Employment Projections: 2016-26 Technical Note

Technical Note

Every 2 years, BLS publishes projections for the labor force, macroeconomy,
industry employment, and occupational employment. More information is available

   --Labor force: www.bls.gov/emp/ep_data_labor_force.htm

   --Macroeconomy: www.bls.gov/emp/ep_data_aggregate_economy.htm

   --Industry employment: www.bls.gov/emp/ep_data_industry_out_and_emp.htm

   --Occupational Employment: www.bls.gov/emp/ep_data_occupational_data.htm

The projections data provide an overview of expected changes in the economy over
a 10-year period. The projections are focused on long-term structural trends of
the economy and do not try to anticipate future business cycle activity. To meet
this objective, specific assumptions are made about the labor force, macroeconomy,
industry employment, and occupational employment. Critical to the production of
these projections is the assumption of full employment for the economy in the
projected year. The projections are not intended to be a forecast of what the
future will be but instead are a description of what would be expected to happen
under these specific assumptions and circumstances. When these assumptions are not
realized, actual values will differ from projections.

The difference between projected changes in the labor force and in employment does
not necessarily imply a labor shortage or surplus. The BLS projections assume labor
market equilibrium; that is, one in which labor supply meets labor demand except for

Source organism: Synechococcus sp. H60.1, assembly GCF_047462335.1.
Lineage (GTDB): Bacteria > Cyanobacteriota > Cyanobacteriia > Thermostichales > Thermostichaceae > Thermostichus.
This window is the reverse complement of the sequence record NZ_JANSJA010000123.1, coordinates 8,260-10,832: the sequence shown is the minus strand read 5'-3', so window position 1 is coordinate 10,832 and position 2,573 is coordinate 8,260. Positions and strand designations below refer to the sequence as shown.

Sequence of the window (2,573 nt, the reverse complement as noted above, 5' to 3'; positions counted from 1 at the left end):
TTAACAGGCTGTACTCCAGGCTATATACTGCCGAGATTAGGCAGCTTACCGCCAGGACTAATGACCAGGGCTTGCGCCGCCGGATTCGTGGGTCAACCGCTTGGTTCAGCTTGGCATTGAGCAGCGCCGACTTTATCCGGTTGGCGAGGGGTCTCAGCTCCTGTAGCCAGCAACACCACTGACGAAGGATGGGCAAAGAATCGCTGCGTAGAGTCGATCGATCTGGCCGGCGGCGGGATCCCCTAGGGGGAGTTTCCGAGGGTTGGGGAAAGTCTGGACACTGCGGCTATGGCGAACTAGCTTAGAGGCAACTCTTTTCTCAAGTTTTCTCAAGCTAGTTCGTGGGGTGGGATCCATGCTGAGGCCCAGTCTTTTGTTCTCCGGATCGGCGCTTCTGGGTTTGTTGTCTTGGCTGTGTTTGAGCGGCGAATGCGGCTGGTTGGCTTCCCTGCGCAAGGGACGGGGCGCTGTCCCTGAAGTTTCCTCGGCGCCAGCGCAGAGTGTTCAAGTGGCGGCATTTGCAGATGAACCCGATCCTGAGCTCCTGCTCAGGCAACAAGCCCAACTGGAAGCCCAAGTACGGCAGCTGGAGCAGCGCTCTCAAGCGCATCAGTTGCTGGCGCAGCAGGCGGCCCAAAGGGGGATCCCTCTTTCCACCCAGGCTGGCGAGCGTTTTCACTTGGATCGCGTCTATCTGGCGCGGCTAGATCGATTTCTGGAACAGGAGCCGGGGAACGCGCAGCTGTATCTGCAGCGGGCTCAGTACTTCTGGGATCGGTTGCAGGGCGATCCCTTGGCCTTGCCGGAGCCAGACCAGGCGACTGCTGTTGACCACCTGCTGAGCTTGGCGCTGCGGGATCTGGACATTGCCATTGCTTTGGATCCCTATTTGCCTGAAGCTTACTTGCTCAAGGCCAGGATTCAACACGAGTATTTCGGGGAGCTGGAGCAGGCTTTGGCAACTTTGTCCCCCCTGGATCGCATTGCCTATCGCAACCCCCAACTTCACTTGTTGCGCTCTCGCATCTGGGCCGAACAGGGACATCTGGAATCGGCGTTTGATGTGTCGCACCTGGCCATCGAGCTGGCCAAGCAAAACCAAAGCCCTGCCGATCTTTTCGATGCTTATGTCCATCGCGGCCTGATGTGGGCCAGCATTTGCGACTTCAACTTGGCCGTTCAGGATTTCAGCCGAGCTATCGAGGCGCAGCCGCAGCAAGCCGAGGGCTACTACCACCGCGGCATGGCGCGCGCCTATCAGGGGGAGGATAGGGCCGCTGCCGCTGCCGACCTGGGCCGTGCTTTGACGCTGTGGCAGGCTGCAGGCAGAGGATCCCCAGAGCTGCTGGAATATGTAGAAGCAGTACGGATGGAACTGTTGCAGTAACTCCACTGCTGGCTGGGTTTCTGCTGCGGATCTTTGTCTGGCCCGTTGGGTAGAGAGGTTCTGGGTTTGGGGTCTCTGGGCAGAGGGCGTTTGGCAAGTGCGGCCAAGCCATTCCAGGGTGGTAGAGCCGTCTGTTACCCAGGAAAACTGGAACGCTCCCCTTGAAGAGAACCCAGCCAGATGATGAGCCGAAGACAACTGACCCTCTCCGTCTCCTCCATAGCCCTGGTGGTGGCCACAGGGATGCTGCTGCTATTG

some level of frictional unemployment. In addition, the employment and labor force
measures use different definitional and statistical concepts. For example, employment
is a count of jobs, and one person may hold more than one job. Labor force is a count
of employed people, and a person is counted only once regardless of how many jobs he
or she holds.

For more information, visit the Employment Projections Methodology page online at

Frequently asked questions about the employment projections are online at

Users and Uses

The BLS projections are used by high school and college students, their teachers
and parents, jobseekers, career counselors, and guidance specialists to determine
jobs in demand. The projections also are used by state workforce agencies to prepare
state and area projections that, together with the national projections, are widely
used by policymakers to make decisions about education and training, funding allocations,
and program offerings. These projections of jobs in demand help improve the alignment
between education and training and the hiring demands of business. In addition, other
federal agencies, researchers, and academics use the projections to understand trends
in the economy and labor market.

Projections of industry and occupational employment are prepared by each state,
using input from the BLS national projections. State projections data are available
at Projections Central www.projectionscentral.com.

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Last Modified Date: October 24, 2017